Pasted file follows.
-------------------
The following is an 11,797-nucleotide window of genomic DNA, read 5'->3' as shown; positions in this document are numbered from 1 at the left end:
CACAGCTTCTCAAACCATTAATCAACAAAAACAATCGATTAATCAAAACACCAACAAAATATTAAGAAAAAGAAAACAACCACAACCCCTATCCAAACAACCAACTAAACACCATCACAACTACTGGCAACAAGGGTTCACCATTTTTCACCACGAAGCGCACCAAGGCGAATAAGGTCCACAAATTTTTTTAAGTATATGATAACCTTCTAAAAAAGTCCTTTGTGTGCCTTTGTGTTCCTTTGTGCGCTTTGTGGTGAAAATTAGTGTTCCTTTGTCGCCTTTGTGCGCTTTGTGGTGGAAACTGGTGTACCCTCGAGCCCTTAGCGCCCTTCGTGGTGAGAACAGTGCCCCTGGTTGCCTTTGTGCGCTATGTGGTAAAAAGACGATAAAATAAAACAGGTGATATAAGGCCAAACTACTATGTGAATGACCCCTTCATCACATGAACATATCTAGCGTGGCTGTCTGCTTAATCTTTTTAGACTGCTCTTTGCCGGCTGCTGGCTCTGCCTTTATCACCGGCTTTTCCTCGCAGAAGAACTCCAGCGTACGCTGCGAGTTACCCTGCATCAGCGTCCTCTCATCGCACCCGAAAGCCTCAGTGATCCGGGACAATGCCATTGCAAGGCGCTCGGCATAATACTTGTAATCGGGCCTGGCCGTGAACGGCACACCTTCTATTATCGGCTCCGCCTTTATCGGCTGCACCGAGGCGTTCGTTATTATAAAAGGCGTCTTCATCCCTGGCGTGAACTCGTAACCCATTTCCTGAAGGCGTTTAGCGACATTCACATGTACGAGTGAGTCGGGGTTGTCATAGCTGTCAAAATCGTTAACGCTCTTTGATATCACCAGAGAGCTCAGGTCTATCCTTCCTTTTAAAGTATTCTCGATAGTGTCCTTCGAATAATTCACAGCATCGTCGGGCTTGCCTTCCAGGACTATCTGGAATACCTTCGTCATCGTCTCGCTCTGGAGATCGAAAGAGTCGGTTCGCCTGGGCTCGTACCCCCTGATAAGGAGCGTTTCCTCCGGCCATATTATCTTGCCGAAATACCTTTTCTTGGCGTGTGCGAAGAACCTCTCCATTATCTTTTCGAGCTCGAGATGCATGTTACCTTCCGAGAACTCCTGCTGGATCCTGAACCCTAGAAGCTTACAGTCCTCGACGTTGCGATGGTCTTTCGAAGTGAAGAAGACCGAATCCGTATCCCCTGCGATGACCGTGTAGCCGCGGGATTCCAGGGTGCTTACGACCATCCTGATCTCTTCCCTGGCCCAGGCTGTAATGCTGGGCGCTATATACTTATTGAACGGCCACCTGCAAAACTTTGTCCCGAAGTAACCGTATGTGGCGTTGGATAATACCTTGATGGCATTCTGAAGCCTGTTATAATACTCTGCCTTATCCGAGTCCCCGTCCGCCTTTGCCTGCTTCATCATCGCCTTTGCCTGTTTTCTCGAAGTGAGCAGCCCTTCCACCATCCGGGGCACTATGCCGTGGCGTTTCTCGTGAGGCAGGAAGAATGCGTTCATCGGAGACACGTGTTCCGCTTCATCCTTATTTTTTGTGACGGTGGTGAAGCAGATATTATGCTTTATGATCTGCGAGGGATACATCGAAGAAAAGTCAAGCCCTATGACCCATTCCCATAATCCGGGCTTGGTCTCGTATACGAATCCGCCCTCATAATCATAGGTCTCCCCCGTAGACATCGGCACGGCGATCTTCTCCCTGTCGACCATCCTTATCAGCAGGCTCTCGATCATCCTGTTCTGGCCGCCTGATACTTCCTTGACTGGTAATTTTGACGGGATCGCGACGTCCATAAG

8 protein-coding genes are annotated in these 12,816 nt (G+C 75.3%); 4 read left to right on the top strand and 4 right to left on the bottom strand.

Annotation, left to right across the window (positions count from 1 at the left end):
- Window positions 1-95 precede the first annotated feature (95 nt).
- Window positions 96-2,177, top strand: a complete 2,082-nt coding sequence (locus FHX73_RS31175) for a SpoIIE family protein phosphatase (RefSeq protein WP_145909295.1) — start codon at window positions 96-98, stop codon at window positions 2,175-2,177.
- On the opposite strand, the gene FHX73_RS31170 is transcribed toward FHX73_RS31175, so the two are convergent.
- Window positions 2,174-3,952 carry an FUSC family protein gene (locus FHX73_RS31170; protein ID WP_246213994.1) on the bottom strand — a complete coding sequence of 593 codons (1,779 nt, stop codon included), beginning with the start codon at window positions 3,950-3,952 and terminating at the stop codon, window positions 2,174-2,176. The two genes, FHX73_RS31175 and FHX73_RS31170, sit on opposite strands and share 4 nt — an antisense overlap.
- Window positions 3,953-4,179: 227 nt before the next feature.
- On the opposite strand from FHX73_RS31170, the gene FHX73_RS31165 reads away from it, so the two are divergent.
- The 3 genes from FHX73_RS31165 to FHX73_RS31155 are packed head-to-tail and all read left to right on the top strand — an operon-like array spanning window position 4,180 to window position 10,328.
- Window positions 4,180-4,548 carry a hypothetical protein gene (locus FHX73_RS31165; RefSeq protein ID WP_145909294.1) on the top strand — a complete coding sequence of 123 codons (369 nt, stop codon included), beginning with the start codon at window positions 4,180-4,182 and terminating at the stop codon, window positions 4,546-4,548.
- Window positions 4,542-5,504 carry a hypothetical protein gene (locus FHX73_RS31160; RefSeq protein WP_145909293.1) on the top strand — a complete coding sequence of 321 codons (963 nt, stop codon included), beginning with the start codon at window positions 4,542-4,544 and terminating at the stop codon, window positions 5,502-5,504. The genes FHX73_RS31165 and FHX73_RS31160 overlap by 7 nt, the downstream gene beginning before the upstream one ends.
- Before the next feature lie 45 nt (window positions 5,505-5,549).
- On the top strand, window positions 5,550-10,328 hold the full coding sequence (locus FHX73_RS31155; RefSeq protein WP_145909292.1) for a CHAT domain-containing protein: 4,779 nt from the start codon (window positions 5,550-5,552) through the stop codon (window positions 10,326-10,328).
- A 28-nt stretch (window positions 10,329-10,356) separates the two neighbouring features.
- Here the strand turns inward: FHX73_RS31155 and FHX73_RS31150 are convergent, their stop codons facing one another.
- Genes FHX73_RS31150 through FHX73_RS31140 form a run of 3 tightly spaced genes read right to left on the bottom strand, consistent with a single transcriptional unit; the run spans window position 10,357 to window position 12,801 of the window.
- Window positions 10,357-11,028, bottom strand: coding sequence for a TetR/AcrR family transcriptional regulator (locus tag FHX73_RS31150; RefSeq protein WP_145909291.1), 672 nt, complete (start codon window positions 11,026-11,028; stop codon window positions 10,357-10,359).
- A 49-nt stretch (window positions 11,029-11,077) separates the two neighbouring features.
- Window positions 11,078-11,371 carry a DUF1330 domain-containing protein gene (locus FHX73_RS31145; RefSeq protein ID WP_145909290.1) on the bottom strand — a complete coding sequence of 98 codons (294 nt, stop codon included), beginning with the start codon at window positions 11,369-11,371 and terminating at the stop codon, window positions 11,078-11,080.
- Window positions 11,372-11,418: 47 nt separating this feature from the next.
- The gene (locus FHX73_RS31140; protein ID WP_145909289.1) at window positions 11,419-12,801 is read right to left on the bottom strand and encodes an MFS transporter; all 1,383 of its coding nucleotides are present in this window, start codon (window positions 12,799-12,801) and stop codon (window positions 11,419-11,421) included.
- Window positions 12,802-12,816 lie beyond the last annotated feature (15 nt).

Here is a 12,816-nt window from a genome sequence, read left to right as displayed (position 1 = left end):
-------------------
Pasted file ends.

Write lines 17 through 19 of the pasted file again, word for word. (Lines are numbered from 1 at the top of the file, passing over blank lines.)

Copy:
- Here the strand turns inward: FHX73_RS31155 and FHX73_RS31150 are convergent, their stop codons facing one another.
- Genes FHX73_RS31150 through FHX73_RS31140 form a run of 3 tightly spaced genes read right to left on the bottom strand, consistent with a single transcriptional unit; the run spans window position 10,357 to window position 12,801 of the window.
- Window positions 10,357-11,028, bottom strand: coding sequence for a TetR/AcrR family transcriptional regulator (locus tag FHX73_RS31150; RefSeq protein WP_145909291.1), 672 nt, complete (start codon window positions 11,026-11,028; stop codon window positions 10,357-10,359).